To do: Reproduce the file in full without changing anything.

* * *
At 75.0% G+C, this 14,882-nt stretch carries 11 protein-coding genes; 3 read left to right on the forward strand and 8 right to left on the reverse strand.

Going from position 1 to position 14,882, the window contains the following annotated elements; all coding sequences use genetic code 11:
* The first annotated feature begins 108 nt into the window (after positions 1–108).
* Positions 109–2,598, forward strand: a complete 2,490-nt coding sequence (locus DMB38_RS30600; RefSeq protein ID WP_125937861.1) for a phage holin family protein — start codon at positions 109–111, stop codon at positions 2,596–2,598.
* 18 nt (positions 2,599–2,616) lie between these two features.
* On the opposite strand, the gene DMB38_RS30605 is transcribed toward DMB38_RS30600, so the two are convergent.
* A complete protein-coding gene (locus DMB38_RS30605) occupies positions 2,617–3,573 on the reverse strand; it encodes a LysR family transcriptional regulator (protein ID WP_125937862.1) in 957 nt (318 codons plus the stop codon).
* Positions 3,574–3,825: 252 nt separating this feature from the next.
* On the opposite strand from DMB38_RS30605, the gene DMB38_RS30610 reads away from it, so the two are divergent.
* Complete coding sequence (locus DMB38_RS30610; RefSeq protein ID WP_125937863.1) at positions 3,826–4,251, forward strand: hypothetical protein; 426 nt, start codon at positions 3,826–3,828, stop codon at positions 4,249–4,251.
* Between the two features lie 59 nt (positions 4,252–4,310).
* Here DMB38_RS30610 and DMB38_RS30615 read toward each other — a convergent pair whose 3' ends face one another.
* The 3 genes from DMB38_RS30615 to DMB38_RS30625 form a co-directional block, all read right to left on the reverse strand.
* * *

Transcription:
At 75.0% G+C, this 14,882-nt stretch carries 11 protein-coding genes; 3 read left to right on the forward strand and 8 right to left on the reverse strand.

Going from position 1 to position 14,882, the window contains the following annotated elements; all coding sequences use genetic code 11:
* The first annotated feature begins 108 nt into the window (after positions 1–108).
* Positions 109–2,598, forward strand: a complete 2,490-nt coding sequence (locus DMB38_RS30600; RefSeq protein ID WP_125937861.1) for a phage holin family protein — start codon at positions 109–111, stop codon at positions 2,596–2,598.
* 18 nt (positions 2,599–2,616) lie between these two features.
* On the opposite strand, the gene DMB38_RS30605 is transcribed toward DMB38_RS30600, so the two are convergent.
* A complete protein-coding gene (locus DMB38_RS30605) occupies positions 2,617–3,573 on the reverse strand; it encodes a LysR family transcriptional regulator (protein ID WP_125937862.1) in 957 nt (318 codons plus the stop codon).
* Positions 3,574–3,825: 252 nt separating this feature from the next.
* On the opposite strand from DMB38_RS30605, the gene DMB38_RS30610 reads away from it, so the two are divergent.
* Complete coding sequence (locus DMB38_RS30610; RefSeq protein ID WP_125937863.1) at positions 3,826–4,251, forward strand: hypothetical protein; 426 nt, start codon at positions 3,826–3,828, stop codon at positions 4,249–4,251.
* Between the two features lie 59 nt (positions 4,252–4,310).
* Here DMB38_RS30610 and DMB38_RS30615 read toward each other — a convergent pair whose 3' ends face one another.
* The 3 genes from DMB38_RS30615 to DMB38_RS30625 form a co-directional block, all read right to left on the reverse strand.